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digitalmars.D - It's always something

reply Walter Bright <newshound2 digitalmars.com> writes:
I just spent about 3 hours tracking down the strangest problem. Win64 exception 
handling would work fine, but when I'd turn on -g, it would crash.

At first I thought "I'm generating a bad object file with -g." But since dmd 
isn't emitting any Win64 symbolic debug info, a check shows the object files
are 
the same with and without -g.

So it must be something with linking? I spent a lot of time going over and over 
the relocation fixups (could there be a missing offset?), but could find
nothing 
wrong.

Instrumenting the Phobos eh handler code, it seems my handler table was
pointing 
off into la-la land when linking with /DEBUG. What the hell?

I thought I'd dump the first byte of where it was pointing to, and look in the 
assembler output and see if that byte was at a predictable offset from where it 
was supposed to be. The actual function started with C3, but the handler table 
pointed to E9. There was no E9 in the object file. What the hell?

Finally, it dawned on me. E9 is a JMP instruction! For some reason, the 
Microsoft linker inserts a bunch of trampolines when linking for debug.

The fix, then, was for the eh handler to look and see if the handler table is 
pointing to an E9, and if so, then adjust the function address to be where ever 
the JMP goes.

And so it goes...
Sep 22 2012
next sibling parent Andrej Mitrovic <andrej.mitrovich gmail.com> writes:
On 9/22/12, Walter Bright <newshound2 digitalmars.com> wrote:
 Win64 exception

Maybe unrelated but I've read this recently (WindowProc): http://msdn.microsoft.com/en-us/library/windows/desktop/ms633573%28v=vs.85%29.aspx It says: "However, if your application runs on a 64-bit version of Windows operating system or WOW64, you should be aware that a 64-bit operating system handles uncaught exceptions differently based on its 64-bit processor architecture, exception architecture, and calling convention. The following table.." Apparently there's a hotfix for some x64 exception issues: http://support.microsoft.com/kb/976038 http://stackoverflow.com/questions/2631452/64bit-exceptions-in-wndproc-silently-fail We've been discussing recently in D.learn whether WndProc needs to be nothrow. The exceptions are propagated back to WinMain on x32 but maybe on x64 it needs to be nothrow to avoid x64 issues.
Sep 22 2012
prev sibling parent reply Michel Fortin <michel.fortin michelf.ca> writes:
On 2012-09-22 09:19:33 +0000, Walter Bright <newshound2 digitalmars.com> said:

 I just spent about 3 hours tracking down the strangest problem. Win64 
 exception handling would work fine, but when I'd turn on -g, it would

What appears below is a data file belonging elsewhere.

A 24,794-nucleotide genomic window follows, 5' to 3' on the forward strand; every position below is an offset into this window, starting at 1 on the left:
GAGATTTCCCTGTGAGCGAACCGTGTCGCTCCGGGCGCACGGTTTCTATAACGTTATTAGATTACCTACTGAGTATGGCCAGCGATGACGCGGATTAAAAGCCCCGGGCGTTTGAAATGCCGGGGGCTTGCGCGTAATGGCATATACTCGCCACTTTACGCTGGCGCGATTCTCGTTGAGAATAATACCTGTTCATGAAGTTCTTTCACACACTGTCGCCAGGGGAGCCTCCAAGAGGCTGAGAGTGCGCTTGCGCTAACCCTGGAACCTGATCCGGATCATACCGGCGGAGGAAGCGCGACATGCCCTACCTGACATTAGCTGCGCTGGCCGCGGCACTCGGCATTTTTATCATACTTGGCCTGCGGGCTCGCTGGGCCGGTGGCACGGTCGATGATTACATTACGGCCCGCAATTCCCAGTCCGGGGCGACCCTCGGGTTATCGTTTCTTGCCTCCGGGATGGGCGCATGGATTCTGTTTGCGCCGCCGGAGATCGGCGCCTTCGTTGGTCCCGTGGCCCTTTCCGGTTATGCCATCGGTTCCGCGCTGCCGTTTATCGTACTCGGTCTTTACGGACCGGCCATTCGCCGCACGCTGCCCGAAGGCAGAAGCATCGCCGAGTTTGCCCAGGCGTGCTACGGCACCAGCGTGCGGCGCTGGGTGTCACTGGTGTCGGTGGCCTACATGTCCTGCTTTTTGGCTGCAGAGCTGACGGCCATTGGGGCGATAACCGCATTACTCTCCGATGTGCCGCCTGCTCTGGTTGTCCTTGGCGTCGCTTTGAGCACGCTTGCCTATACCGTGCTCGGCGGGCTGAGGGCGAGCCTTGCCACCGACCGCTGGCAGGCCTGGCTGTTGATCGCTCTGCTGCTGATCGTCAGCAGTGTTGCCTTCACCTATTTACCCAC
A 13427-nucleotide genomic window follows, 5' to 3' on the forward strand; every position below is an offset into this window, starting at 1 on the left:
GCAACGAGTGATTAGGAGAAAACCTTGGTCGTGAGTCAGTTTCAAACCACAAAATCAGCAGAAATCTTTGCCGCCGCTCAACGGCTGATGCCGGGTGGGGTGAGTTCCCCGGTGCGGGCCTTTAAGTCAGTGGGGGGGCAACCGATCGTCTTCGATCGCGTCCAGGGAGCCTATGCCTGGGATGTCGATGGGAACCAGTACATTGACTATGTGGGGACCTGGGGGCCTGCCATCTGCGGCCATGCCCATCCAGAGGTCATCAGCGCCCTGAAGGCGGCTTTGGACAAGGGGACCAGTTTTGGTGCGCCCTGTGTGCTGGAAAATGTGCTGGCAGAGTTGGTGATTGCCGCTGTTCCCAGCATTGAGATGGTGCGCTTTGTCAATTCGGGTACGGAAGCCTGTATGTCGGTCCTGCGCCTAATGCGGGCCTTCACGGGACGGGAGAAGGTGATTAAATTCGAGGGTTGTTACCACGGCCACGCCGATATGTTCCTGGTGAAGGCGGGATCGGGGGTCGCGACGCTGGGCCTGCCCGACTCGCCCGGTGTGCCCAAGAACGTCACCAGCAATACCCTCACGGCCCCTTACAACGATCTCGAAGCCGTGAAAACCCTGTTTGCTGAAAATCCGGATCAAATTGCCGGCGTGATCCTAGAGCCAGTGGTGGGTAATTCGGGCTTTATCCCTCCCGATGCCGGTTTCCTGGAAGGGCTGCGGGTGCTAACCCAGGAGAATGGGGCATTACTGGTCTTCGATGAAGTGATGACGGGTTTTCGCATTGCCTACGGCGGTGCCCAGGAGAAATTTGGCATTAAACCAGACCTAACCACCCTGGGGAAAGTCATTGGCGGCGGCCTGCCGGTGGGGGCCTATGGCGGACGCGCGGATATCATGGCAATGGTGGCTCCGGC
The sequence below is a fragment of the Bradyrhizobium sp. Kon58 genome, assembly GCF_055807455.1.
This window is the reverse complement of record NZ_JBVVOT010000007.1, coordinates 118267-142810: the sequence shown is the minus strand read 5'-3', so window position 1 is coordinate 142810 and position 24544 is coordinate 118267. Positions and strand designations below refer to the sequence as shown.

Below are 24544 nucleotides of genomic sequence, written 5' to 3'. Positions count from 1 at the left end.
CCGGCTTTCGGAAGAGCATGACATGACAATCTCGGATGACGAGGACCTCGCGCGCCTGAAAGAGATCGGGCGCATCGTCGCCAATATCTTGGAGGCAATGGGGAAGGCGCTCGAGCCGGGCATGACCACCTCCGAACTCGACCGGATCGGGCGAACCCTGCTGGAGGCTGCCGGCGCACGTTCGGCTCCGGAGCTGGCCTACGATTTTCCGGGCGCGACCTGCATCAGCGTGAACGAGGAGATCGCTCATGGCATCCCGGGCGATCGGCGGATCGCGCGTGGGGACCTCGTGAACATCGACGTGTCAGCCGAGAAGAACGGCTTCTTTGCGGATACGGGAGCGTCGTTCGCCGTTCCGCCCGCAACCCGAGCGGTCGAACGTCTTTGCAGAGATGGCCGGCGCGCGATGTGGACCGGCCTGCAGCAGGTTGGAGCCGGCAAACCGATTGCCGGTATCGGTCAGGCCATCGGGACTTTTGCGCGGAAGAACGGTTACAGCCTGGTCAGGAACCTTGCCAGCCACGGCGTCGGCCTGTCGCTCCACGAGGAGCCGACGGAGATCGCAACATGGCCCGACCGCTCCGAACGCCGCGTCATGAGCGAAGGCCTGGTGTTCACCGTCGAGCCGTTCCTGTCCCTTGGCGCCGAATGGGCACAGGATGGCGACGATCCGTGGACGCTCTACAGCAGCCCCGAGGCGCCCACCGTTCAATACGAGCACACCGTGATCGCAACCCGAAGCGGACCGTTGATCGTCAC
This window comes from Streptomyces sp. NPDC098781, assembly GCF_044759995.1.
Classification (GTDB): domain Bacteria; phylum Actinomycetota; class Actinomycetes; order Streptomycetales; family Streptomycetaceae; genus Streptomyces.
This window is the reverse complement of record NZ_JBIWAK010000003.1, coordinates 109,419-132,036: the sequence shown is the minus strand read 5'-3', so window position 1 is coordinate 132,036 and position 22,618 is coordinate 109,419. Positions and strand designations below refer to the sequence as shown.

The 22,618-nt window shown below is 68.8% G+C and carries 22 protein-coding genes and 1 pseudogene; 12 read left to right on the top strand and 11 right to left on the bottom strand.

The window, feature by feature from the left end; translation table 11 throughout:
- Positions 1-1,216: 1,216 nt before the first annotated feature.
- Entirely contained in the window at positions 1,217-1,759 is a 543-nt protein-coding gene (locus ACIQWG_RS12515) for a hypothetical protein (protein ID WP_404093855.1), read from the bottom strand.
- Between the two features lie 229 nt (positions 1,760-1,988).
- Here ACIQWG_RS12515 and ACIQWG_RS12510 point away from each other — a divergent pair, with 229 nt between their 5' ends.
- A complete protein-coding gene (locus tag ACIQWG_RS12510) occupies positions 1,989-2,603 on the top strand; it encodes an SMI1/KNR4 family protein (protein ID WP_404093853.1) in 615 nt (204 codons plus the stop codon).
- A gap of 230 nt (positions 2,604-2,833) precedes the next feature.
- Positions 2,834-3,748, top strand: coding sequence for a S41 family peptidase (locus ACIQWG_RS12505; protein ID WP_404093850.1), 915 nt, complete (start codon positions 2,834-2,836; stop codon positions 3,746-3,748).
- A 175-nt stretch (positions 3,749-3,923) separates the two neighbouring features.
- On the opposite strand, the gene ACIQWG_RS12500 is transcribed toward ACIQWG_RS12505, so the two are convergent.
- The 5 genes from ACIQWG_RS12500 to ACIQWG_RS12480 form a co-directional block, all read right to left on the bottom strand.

crash.
 
 At first I thought "I'm generating a bad object file with -g." But 
 since dmd isn't emitting any Win64 symbolic debug info, a check shows 
 the object files are the same with and without -g.
 
 So it must be something with linking? I spent a lot of time going over 
 and over the relocation fixups (could there be a missing offset?), but 
 could find nothing wrong.
 
 Instrumenting the Phobos eh handler code, it seems my handler table was 
 pointing off into la-la land when linking with /DEBUG. What the hell?
 
 I thought I'd dump the first byte of where it was pointing to, and look 
 in the assembler output and see if that byte was at a predictable 
 offset from where it was supposed to be. The actual function started 
 with C3, but the handler table pointed to E9. There was no E9 in the 
 object file. What the hell?
 
 Finally, it dawned on me. E9 is a JMP instruction! For some reason, the 
 Microsoft linker inserts a bunch of trampolines when linking for debug.
 
 The fix, then, was for the eh handler to look and see if the handler 
 table is pointing to an E9, and if so, then adjust the function address 
 to be where ever the JMP goes.
 
 And so it goes...

But there should be a reason why there's a jump there. Have you found it? If you're just bypassing the jump you might be breaking something else. For instance, this jump table might have been a mean to allow the debugger to more easily break on exceptions. Or it might be something else, I don't know, but it's likely there's a reason. You should keep a record of those anomalies somewhere, it might prove useful as a starting point to investigating problems future problems that might arise. -- Michel Fortin michel.fortin michelf.ca http://michelf.ca/
Sep 22 2012
next sibling parent "Sandeep Datta" <datta.sandeep gmail.com> writes:
 You should keep a record of those anomalies somewhere, it might 
 prove useful as a starting point to investigating problems 
 future problems that might arise.

You are right. I think it is a good thing Walter took the time out to write about this. In the absence of better documentation this post might come in handy (we can always use Google).
Sep 22 2012
prev sibling parent Walter Bright <newshound2 digitalmars.com> writes:
On 9/22/2012 6:37 AM, Michel Fortin wrote:
 But there should be a reason why there's a jump there. Have you found it? If
 you're just bypassing the jump you might be breaking something else. For
 instance, this jump table might have been a mean to allow the debugger to more
 easily break on exceptions. Or it might be something else, I don't know, but
 it's likely there's a reason.

Such trampolines are most often used so that a function can be easily "hot swapped" with another function. This may be a debugging feature of VS. It took me so long to figure this one out because I had no idea that the MS linker would do this.
 You should keep a record of those anomalies somewhere, it might prove useful as
 a starting point to investigating problems future problems that might arise.

I'll probably write a blog post about it eventually.
Sep 22 2012